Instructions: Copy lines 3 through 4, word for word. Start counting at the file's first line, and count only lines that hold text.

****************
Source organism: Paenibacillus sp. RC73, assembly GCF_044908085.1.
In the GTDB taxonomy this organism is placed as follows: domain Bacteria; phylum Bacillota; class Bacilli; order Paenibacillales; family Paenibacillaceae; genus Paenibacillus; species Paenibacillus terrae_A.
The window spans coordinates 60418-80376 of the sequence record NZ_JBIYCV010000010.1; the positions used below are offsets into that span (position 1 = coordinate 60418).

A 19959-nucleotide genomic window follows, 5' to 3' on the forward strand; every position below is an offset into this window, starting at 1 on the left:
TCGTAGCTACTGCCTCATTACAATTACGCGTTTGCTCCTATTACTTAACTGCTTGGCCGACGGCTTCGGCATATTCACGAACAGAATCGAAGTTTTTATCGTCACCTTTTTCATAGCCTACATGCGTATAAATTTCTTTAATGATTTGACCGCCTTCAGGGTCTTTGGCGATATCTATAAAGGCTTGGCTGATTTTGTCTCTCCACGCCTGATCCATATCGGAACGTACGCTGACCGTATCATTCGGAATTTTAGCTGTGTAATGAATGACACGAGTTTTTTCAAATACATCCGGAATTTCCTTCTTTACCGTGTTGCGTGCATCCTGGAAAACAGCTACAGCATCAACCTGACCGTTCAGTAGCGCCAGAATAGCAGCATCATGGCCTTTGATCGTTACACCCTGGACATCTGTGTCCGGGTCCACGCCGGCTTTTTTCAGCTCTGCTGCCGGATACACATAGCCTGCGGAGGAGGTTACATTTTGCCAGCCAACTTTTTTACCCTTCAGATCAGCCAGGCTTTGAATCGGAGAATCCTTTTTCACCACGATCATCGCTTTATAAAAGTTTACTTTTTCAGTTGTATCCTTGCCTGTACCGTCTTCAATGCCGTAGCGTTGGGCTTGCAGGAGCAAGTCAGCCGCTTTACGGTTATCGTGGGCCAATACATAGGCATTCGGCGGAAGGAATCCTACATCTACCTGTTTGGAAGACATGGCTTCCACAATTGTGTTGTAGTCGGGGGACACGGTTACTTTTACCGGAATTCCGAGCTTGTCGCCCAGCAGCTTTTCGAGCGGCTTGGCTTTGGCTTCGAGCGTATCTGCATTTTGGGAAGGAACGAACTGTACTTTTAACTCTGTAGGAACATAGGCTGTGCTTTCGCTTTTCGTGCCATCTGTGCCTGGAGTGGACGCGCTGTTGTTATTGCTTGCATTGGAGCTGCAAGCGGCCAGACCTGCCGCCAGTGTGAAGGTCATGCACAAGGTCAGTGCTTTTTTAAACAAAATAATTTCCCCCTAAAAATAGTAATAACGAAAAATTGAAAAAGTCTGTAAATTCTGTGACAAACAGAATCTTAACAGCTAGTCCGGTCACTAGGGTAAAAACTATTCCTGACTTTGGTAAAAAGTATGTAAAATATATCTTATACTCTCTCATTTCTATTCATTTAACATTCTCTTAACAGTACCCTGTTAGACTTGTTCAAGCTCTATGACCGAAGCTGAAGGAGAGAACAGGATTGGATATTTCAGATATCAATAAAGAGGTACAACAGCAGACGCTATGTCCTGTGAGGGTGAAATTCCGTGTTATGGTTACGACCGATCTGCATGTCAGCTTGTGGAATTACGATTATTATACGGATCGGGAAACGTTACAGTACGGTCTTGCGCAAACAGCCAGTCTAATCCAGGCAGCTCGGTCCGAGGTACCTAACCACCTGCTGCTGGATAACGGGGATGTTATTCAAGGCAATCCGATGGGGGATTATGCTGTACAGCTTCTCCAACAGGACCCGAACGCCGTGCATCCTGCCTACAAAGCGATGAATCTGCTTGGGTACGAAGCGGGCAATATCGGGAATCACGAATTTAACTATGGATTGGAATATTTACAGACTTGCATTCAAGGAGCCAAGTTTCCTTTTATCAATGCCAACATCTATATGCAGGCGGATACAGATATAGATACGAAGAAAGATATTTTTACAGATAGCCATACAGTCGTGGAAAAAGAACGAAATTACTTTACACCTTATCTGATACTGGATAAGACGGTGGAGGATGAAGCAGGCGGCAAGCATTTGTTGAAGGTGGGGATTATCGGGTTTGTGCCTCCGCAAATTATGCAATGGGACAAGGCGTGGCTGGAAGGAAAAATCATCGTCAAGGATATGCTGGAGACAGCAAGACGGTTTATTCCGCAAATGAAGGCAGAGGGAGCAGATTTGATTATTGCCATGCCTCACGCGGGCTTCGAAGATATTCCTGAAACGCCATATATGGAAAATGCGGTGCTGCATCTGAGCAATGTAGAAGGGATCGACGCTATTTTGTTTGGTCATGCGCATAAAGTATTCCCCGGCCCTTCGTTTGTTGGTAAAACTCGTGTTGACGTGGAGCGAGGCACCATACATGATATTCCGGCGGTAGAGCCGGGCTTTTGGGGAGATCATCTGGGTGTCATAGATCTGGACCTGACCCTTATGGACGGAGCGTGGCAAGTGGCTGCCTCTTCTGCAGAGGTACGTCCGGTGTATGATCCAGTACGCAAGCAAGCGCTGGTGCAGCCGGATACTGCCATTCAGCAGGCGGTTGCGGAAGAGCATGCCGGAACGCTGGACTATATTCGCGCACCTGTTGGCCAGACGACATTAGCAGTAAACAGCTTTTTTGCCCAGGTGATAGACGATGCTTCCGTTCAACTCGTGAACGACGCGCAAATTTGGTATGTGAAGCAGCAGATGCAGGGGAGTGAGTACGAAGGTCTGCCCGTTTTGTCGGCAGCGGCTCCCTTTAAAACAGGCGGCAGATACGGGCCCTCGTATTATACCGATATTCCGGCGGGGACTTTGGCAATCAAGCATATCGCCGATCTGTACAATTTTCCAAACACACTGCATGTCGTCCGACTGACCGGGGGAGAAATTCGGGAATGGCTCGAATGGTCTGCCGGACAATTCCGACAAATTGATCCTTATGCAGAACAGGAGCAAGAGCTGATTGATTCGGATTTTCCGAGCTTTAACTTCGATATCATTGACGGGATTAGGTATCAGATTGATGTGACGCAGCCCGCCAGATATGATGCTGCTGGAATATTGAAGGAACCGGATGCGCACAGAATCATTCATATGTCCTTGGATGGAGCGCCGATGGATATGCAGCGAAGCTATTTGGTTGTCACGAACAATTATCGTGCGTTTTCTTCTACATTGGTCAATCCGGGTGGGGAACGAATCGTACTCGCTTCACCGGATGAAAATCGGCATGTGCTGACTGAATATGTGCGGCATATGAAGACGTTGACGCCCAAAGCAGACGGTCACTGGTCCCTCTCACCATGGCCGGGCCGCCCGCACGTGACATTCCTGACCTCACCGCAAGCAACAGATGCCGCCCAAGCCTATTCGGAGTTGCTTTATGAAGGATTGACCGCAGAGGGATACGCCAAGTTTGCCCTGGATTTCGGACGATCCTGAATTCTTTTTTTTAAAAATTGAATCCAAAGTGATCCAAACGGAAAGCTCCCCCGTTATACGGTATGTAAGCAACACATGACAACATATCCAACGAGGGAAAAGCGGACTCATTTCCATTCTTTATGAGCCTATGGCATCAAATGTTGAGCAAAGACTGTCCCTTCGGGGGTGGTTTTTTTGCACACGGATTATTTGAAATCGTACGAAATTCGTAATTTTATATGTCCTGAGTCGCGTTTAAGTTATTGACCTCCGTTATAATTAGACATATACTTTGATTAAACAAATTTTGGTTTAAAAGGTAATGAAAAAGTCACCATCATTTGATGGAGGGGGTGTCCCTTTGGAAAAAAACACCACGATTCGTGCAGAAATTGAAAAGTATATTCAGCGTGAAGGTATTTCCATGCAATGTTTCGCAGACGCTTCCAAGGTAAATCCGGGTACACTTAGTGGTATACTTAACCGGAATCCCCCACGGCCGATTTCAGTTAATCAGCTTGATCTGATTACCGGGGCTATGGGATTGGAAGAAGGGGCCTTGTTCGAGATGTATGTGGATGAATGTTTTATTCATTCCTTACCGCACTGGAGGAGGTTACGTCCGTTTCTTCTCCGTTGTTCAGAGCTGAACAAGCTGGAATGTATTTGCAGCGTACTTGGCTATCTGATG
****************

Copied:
The window spans coordinates 60418-80376 of the sequence record NZ_JBIYCV010000010.1; the positions used below are offsets into that span (position 1 = coordinate 60418).

A 19959-nucleotide genomic window follows, 5' to 3' on the forward strand; every position below is an offset into this window, starting at 1 on the left: